Wednesday, December 5, 2007

Transparency, Google and Privacy

A group called One World Trust sent a survey to Google. A lot of people ask us to fill out surveys. I’m not sure who at Google they sent it to. In fairness, until yesterday, I had never heard of One World Trust, and it’s possible that whoever received it hadn’t either. Since we didn’t respond to their request for a survey, though, Google was ranked bottom in terms of transparency, in particular with regards to privacy. And Robert Lloyd, the report’s lead author, went so far as to say Google “did not co-operate (with the report) and on some policy issues, such as transparency towards customers, they have no publicly available information at all.” All this according to the FT

But filling out surveys is not how a company proves transparency to its customers. It does so by making information public. We’ve gone to extraordinary lengths to publish information for our users about our privacy practices. In many respects, I feel we lead the industry. Here are just a few examples:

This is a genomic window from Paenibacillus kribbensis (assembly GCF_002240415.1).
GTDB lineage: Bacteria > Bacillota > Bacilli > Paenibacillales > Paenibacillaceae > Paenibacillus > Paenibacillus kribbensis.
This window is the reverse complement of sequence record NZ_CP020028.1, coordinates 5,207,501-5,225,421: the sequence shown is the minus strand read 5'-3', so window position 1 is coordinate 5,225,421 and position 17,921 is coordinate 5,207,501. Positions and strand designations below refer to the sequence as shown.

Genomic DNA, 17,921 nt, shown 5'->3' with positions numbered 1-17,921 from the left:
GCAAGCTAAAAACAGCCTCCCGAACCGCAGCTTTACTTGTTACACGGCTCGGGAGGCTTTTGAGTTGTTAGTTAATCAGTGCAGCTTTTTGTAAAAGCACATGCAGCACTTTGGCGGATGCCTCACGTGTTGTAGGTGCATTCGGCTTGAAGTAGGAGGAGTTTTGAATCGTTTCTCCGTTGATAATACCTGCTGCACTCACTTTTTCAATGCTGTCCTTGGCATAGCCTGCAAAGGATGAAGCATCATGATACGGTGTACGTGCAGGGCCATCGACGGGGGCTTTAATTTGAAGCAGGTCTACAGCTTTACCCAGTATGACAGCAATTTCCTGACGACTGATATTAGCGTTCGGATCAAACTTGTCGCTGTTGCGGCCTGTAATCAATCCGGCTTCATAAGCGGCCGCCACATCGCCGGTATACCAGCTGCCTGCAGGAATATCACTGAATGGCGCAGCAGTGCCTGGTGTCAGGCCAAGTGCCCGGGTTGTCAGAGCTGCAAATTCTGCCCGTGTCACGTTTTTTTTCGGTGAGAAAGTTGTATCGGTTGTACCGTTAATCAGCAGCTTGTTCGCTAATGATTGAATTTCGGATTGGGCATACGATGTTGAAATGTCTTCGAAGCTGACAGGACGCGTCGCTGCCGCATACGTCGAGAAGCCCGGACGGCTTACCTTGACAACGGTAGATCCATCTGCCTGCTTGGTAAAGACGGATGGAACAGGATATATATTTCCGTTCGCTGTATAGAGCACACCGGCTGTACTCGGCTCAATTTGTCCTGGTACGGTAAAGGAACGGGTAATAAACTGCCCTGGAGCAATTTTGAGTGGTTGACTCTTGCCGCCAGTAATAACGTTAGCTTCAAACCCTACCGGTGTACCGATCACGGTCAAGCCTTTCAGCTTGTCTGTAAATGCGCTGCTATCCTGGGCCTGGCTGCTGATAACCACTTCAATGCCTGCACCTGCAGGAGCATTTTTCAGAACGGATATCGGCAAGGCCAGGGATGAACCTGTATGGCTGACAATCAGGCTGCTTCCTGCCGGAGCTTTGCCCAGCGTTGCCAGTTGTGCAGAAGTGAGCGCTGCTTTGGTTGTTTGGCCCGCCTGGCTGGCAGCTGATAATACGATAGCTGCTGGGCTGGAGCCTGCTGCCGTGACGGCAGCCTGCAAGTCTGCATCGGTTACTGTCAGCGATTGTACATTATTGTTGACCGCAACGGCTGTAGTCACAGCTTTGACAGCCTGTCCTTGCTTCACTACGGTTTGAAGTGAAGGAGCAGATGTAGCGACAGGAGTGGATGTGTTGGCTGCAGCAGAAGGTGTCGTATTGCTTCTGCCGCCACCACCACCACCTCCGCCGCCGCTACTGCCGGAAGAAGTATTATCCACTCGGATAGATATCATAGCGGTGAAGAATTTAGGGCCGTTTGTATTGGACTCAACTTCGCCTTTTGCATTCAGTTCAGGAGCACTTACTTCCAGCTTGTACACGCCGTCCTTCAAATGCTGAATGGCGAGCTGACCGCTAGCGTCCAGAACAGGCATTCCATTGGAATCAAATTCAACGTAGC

We were the first search company to start anonymising our search records (a move the rest of the industry soon followed), and we published our exchange of letters with the EU privacy regulators, explaining these issues in great depth.

We engineer transparency into our technologies like Web History, which allow users to see and control their own personal search history.

We’ve also gone to extraordinary lengths to explain our privacy practices to users in the clearest ways we can devise.
Our privacy policies:
Our privacy channel on YouTube, with consumer-focused videos explaining basic privacy concepts: Google blogs on privacy:
Our Google public policy blogs on privacy:

With each of these efforts, we were the first, and often the only, search engine to embrace this level of transparency and user control. And lots of people in Google are working on even more tools, videos and content to help our users understand our privacy practices and to make informed decisions about how to use them. Check back to these sites regularly to see more.

So, really, is it fair for this organization to claim that “on some policy issues, such as transparency towards customers, they have no publicly available information at all”? Perhaps next time, they can follow up their email with a comment on our public policy blog, or a video response on our Google Privacy YouTube channel. Or even send a question to our Privacy Help Site: . Well, so much for the report’s claim that Google doesn’t have a feedback link.